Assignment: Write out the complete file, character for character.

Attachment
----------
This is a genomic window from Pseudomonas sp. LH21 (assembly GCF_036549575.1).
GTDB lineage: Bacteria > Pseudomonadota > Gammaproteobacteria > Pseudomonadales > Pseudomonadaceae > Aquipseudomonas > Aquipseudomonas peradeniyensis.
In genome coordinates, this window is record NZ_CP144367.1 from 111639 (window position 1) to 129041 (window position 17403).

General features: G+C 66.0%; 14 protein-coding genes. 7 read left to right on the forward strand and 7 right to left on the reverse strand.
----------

This is a genomic window from Pseudomonas sp. LH21 (assembly GCF_036549575.1).
GTDB lineage: Bacteria > Pseudomonadota > Gammaproteobacteria > Pseudomonadales > Pseudomonadaceae > Aquipseudomonas > Aquipseudomonas peradeniyensis.
In genome coordinates, this window is record NZ_CP144367.1 from 111639 (window position 1) to 129041 (window position 17403).

General features: G+C 66.0%; 14 protein-coding genes. 7 read left to right on the forward strand and 7 right to left on the reverse strand.